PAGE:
Arctic Cat web photo 1

Arctic Cat repositioned its supply chain to better support its focus on new product development.

By Tim O’Connor

Arctic Cat’s business is partly dependent on conservation. If there are no grassy hills to jump over or snow-covered trails to sled, then there is no reason for outdoor enthusiasts to purchase its all-terrain vehicles or snowmobiles. Which is why the company is concentrating more on green procurement practices. Arctic Cat’s green procurement officers track government regulations and work with suppliers to implement more environmentally friendly practices.

Many larger suppliers already have green programs in place, but making the investment in environmental initiatives can be difficult for smaller companies that have less capital or fewer people to spearhead such efforts. “It’s more the medium and small suppliers we will help coach,” Director of Supply Chain Dave Dickirson says.

Arctic Cat values green procurement enough that it includes it on its supplier report cards and it is one of many factors that determine which vendors it buys from. If a supplier doesn’t have a green procurement program or lacks in other areas, such as automatic payments, Arctic Cat will consider alternative providers.

But Dickirson says the company wants to avoid those situations. “It is in some cases very difficult to change out a supplier,” he explains. “Our first course of action is to work with them in earnest to make sure they get the systems in place.”

Orbital ATK web photo

Global aerospace and defense system leader Orbital ATK depends on the efforts of suppliers and other partners.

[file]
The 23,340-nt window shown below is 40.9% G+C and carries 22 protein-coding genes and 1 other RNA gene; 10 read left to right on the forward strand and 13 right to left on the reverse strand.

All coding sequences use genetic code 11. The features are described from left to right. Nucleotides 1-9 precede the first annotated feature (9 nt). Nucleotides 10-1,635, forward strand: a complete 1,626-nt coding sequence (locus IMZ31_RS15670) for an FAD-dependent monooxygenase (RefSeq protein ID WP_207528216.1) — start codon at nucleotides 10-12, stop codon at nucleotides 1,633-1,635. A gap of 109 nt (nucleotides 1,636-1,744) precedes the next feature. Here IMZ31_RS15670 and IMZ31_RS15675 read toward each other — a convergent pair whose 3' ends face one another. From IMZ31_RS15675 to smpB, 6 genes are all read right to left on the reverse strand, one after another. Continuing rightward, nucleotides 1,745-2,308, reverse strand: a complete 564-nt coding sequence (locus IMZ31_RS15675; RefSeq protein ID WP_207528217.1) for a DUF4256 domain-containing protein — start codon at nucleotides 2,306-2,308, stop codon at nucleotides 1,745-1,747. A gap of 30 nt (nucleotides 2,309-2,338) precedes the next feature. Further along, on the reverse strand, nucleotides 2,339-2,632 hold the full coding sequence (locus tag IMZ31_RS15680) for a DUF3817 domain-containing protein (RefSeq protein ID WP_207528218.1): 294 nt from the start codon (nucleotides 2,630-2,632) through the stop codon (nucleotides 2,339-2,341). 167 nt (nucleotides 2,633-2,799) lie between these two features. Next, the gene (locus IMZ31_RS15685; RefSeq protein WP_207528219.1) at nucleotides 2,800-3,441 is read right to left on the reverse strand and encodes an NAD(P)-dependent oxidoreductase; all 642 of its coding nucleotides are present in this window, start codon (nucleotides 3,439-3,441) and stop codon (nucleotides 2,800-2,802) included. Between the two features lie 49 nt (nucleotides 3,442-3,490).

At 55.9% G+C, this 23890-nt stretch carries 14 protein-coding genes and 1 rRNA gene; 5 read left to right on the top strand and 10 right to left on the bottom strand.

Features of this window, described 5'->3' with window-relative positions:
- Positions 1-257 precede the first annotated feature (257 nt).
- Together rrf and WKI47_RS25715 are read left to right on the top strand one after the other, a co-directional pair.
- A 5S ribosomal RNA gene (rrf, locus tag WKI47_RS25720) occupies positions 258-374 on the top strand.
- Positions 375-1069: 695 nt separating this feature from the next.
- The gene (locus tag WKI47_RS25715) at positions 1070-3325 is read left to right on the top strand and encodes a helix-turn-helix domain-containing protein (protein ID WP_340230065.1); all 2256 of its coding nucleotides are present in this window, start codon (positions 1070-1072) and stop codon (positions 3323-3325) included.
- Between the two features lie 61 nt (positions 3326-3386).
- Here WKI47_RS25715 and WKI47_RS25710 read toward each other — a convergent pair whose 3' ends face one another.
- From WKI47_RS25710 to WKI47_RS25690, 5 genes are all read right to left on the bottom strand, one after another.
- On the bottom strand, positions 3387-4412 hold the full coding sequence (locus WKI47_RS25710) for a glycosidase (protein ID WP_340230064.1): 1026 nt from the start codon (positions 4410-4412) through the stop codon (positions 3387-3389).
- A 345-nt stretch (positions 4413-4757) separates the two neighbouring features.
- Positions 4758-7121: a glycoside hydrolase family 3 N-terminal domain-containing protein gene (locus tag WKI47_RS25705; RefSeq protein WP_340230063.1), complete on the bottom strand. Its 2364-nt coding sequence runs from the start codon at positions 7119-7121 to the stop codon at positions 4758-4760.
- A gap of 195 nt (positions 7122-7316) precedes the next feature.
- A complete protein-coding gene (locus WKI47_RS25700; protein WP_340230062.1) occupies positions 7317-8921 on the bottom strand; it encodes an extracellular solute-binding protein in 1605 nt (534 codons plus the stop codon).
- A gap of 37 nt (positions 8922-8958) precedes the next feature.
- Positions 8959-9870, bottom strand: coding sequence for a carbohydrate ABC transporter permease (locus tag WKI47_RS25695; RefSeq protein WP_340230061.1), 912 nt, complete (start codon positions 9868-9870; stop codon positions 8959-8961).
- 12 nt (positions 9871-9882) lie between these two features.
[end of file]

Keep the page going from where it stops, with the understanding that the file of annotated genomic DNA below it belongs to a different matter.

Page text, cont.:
By Jim Harris

Formed in 2015 after the merger of two companies, Orbital ATK provides high-quality and complex parts assemblies and systems to many of the world’s leading manufacturers of aviation and defense equipment.

The Aerospace Structures Division of the new company had historically relied on its vertical integration capabilities to manufacture their products. With an increase in new business, the division has had to look to its suppliers and others for their expertise in manufacturing and supply chain management.

“No company stands alone,” Vice President of Operations and Supply Chain Management Patrick Russell says. “We rely on our customers, our suppliers and the education sector/academia to help us improve our overall supply chain.”

Jacuzzi web photo

Jacuzzi® relies on strategic partnerships with leading suppliers to drive supply chain improvements.

By Chris Petersen

As one of the most recognizable brand names in the world when it comes to hot tubs and bathtubs, the reputation of the Jacuzzi® brand depends on a smooth and efficient supply chain. And, as Vice President of Sourcing and Procurement Ritchie Taylor explains, that means the company places great emphasis on partnering with vendors and suppliers that can meet its needs and work with Jacuzzi to develop the strongest supply chain processes in the industry. Through a number of initiatives and strategies over the last decade or so, Jacuzzi and its partners have accomplished that, but the company continues to look for new ways to improve the speed and flexibility of its supply chain.

The Jacuzzi brand is a global leader in the manufacturing of hot tubs and bathtubs. The company pioneered the J-300 at-home hydromassage pump in the 1940s, utilizing a technology that was derived from an innovative water pump developed by the company’s founders in 1920.

Unilever front 01

Unilever’s supply chain transformation in North America helps it seek growth and sustainability at the same time. By Eric Slack